How do you know whether or not you should include optional sections? Ask yourself how each relates to the position. Your first place award at the state chili cook-off doesn’t make you a more attractive candidate at a CPA firm, but it definitely counts if you’re applying to be the kitchen manager at a local restaurant. If you’re applying for a social worker position, your volunteer experience at that children’s summer camp says something about your heart.

When your hobbies or professional associations show you’re more qualified, connected or passionate, include them on your resume. If they aren’t connected to the position for which you’re applying, leave them off.

More Job Resources

If you’re looking for East Texas jobs, we want to help. Find more resume tips in our online resources or browse our available positions today.

What Personality Tests Reveal About Job Candidates

What Personality Tests Reveal About Job Candidates

Recruiters, employment agencies and HR departments are split over whether or not it’s beneficial to use a personality test to evaluate job candidates. Pre-employment personality testing is designed to evaluate character traits and temperament to find new hires that will be an exact fit for teams and departments. It seems like a solid hiring practice, since when a person’s temperament and interests are suited to a position, he or she stays more engaged.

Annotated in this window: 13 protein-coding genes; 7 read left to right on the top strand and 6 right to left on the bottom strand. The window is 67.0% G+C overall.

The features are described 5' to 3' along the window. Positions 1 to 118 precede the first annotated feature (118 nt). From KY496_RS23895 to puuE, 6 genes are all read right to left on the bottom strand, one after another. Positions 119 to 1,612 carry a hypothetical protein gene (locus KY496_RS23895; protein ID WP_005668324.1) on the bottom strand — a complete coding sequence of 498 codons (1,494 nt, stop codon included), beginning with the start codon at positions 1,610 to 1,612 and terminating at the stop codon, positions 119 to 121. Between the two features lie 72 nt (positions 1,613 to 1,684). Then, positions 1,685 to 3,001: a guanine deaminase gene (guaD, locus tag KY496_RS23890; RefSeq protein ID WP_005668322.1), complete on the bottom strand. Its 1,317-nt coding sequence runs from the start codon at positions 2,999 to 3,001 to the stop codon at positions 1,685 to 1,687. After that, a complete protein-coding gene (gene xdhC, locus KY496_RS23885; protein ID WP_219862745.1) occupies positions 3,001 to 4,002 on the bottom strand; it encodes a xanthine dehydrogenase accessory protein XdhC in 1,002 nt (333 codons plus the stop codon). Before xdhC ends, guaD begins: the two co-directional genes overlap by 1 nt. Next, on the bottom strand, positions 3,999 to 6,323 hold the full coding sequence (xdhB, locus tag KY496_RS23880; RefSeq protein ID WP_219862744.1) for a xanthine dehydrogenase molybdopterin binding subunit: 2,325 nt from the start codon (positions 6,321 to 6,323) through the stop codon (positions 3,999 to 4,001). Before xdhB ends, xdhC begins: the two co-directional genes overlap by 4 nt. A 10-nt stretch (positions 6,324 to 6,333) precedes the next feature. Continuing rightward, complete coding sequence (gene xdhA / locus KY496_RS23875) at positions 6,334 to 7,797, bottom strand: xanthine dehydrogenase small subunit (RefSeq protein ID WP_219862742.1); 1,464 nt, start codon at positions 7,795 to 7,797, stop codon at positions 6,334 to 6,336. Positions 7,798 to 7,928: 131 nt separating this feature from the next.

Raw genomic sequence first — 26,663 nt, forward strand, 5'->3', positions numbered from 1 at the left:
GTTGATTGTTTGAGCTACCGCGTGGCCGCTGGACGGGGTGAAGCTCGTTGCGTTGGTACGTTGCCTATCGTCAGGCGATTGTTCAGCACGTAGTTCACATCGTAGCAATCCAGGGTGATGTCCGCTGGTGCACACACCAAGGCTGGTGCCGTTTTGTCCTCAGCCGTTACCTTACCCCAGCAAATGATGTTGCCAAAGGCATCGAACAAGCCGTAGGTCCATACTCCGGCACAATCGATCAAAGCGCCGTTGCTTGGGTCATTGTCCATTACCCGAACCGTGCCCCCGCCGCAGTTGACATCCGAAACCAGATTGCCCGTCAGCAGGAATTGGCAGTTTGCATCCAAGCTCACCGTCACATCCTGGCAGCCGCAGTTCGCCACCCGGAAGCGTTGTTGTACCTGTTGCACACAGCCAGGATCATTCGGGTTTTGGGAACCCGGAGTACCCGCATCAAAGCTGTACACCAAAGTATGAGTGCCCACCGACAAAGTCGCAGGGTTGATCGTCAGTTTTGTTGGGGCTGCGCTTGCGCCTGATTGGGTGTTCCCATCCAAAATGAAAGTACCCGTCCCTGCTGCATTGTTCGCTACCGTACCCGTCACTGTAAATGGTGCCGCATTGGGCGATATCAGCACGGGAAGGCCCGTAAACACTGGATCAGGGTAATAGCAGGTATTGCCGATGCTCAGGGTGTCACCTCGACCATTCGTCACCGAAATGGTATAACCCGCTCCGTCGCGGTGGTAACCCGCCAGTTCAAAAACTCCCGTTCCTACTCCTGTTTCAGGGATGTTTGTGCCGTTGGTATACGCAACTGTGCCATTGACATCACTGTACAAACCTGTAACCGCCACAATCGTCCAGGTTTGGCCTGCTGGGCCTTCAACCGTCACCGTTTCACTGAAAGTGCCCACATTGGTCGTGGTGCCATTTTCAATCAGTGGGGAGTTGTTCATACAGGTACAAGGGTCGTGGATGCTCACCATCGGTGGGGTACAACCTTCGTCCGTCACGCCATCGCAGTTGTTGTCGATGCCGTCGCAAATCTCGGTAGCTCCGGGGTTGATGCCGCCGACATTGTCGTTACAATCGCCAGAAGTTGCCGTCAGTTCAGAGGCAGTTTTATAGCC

But what do personality tests really reveal? Are they accurate, and should you be incorporating them in your interview process? What’s the best way to remove the guesswork and hire the right fit for your organization?

Most Important Thing to Know About Personality Testing

Personality testing for work has been around for a long time. Experts continue to publish new research and new test variations regularly appear. What doesn’t seem to change is the data indicating personality testing alone gives some insight, but isn’t enough to evaluate fit.

Researcher Frank Schmidt conducted a meta-analysis of productivity data and selection practices over the past 100 years to identify the correlation between test scores and predicted job performance. His research showed when employers base hiring just on an interview, reference checks and a personality test, often that wasn’t enough to make accurate predictions about job performance.

Personality tests are one hiring tool, but they don’t offer a complete picture. Plus, there are thousands of personality test variations to choose from, and they’re not all created equal. Schmidt found personality testing works best when you choose a test designed for evaluating job candidates and combine it with other types of testing.

Candidates Can Manipulate Data